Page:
In recent years, Maryland has substantially raised tobacco taxes. Its current rates of $2 for a pack of cigarettes and 15 percent to 70 percent for other tobacco products like cigars are among the highest in the country. The state enjoys a huge revenue gain from the taxes, but there are ironies and unintended consequences associated with the taxes on tobacco products that may not have been adequately considered.
The state itself sends out mixed messages regarding tobacco and cigarettes. On the one hand, it acknowledges the health concerns associated with tobacco products and agrees with health advocates who say taxing cigarettes higher is the right thing to do. So-called sin taxes increase costs with the idea of encouraging smokers to quit and discouraging teenagers from starting the habit. On the other hand, state Comptroller Peter Franchot has declared: "The state is losing a substantial amount of much-needed revenues as a result of cigarette smuggling and the associated tax loss." So, which is it, a tax to promote health or a tax to enhance revenue?
Lobbyist Vincent DeMarco is advocating raising the cigarette tax to $3 per pack. He rightly claims that cigarette smoking is down. In fiscal 2000, 396 million packs of cigarettes were sold in Maryland. Taxed at 50 cents per pack, the sales generated state tax revenue of $198 million. State taxes increased to $1 per pack by 2006, reducing sales to 268 million packs but generating $268 million for the state's treasury. The tax was doubled to $2 per pack after a fall 2007 special session of the General Assembly. By fiscal 2014, cigarette pack sales had declined to 175 million packs. State cigarette tax revenue peaked in 2010 at $395 million but has suffered a modest decline since to $350 million from continued falling sales. Even as taxes quadrupled, state coffers benefited while retailers suffered significant sales and income losses due to changing consumer purchasing and lifestyle habits.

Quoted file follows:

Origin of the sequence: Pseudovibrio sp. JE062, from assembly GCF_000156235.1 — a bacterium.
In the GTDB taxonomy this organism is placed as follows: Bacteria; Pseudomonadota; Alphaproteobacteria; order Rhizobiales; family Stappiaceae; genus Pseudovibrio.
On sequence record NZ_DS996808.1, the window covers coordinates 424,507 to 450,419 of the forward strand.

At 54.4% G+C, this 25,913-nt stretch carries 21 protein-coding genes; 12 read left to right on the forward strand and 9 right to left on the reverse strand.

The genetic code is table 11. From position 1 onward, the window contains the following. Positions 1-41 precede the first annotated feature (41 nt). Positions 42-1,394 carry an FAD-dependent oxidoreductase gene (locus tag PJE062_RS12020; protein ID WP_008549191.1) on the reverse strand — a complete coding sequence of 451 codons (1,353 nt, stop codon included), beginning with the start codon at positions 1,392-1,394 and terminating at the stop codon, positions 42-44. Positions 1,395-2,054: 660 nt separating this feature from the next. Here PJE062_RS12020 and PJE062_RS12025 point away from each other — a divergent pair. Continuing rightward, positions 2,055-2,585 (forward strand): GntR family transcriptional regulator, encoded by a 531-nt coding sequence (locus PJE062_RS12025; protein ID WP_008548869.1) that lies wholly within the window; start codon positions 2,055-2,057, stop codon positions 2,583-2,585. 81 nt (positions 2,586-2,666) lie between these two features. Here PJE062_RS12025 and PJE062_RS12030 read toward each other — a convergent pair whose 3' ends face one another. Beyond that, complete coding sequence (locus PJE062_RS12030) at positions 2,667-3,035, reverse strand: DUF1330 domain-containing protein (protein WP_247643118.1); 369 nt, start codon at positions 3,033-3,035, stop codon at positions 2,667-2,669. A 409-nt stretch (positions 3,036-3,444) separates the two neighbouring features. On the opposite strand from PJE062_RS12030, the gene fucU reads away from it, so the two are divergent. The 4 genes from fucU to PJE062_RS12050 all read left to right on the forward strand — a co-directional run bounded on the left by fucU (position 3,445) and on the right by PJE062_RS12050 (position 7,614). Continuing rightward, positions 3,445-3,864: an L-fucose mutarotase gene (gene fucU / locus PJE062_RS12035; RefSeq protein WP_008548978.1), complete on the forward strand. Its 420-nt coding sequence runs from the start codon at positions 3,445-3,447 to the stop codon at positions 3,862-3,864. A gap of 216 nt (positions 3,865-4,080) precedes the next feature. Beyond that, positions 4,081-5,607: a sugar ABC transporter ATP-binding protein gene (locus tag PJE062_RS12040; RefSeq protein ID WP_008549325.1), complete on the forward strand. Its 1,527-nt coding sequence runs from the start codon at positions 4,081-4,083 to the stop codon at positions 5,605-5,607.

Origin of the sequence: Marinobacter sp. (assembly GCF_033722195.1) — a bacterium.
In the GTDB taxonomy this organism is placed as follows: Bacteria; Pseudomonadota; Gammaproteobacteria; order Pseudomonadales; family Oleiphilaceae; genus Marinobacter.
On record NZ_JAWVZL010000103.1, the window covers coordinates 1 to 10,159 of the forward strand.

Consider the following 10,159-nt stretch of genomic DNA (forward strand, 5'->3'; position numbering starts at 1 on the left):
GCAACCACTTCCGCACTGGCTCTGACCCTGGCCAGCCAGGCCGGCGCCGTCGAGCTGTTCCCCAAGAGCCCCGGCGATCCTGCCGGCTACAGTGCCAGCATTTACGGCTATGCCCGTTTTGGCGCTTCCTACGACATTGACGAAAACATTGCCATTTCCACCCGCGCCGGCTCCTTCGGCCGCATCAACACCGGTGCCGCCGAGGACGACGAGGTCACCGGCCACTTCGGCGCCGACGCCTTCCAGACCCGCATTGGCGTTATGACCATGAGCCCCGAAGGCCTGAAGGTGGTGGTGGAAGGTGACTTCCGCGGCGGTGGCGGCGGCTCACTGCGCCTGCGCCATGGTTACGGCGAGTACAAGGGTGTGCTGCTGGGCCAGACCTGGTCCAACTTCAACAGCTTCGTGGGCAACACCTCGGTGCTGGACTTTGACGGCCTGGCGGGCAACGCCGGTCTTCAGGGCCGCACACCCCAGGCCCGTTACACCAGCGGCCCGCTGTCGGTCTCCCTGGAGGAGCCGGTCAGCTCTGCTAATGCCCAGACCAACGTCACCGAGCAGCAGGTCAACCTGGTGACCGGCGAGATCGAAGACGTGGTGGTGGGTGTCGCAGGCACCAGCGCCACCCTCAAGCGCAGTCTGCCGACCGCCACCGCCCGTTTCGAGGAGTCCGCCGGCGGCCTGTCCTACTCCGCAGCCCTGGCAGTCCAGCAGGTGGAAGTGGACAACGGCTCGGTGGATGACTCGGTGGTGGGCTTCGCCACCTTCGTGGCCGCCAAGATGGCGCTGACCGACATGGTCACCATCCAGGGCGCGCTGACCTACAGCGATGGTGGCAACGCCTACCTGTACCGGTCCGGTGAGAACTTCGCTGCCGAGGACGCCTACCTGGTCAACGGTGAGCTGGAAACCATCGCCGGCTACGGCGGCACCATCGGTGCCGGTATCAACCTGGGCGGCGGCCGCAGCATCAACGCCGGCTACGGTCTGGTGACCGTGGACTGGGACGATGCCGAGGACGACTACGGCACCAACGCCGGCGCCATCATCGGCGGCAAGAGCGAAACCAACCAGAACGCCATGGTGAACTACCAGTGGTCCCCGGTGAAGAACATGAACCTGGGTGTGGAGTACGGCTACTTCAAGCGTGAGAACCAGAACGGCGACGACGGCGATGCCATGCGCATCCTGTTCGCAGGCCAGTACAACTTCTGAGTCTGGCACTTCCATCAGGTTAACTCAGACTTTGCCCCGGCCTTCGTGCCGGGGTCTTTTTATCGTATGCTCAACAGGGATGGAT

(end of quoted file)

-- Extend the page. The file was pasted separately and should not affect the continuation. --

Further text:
Ironically though, the Tax Foundation estimates that about 20 percent, or 35 million packs of cigarettes smoked by Maryland residents, are smuggled, thus explaining a good portion of the tax revenue declines in the last four years. To be sure, the tax increases have deterred many people from smoking, but by less than claimed due to a growing black market.
Research indicates that an increase in taxes correlates with increased smuggling, causing a bigger crime problem. New York is No. 1 with taxes at $4.35, but the Tax Foundation estimates a smuggling rate there at 56.9 percent. Forbes writer Kelly Erb states that cigarette smuggling is so profitable that it is used to fund other criminal activities, including terrorism training. She asserts that some of the 9/11 hijackers supported themselves by cigarette smuggling.
Further adding to the black market problem is the fact that Maryland is not tax competitive with surrounding states. Virginia, West Virginia and Delaware are "go to" states for consumers as well as underground merchants to buy tobacco products. For example, Virginia cigarettes taxes are only 30 cents per pack. Obviously, many will cross state lines to buy.
A final double-edged irony: Tobacco is legal, but the big tobacco farmers in Maryland were paid not to grow it with taxpayers' money courtesy of former Gov. Parris Glendening. Ironically, Maryland's profitable leaf was considered to be among the finest. Now comes the Ebola crisis and the experimental serum, ZMapp, known to have cured America's first two cases is synthesized from tobacco leaves grown in Kentucky, not Maryland.
Tobacco farming is frowned upon, but marijuana may soon be grown here for medical purposes. Pot is not yet legal for casual use, but that may be on the legislature's discussion docket in coming years. Legalization advocates say marijuana is relatively harmless, even though it may be worse than tobacco. Police who deal with many drug issues speak of it as a gateway drug to even more dangerous addictive drugs. So if tobacco proves to be a medical miracle in ZMapp, why discourage its legal farming while encouraging the same for a gateway drug?
We conclude that an additional $1 tax increase on tobacco would undoubtedly increase black-market activity and require more policing. The higher taxes could also have a continued deleterious effect on overall revenues since no taxes will be collected on packs not sold in stores. Yes, the health argument is compelling, but the potential consequences need to be thoroughly studied by the new governor and legislature before raising even more taxes on tobacco products. Like many issues, there is no optimal solution.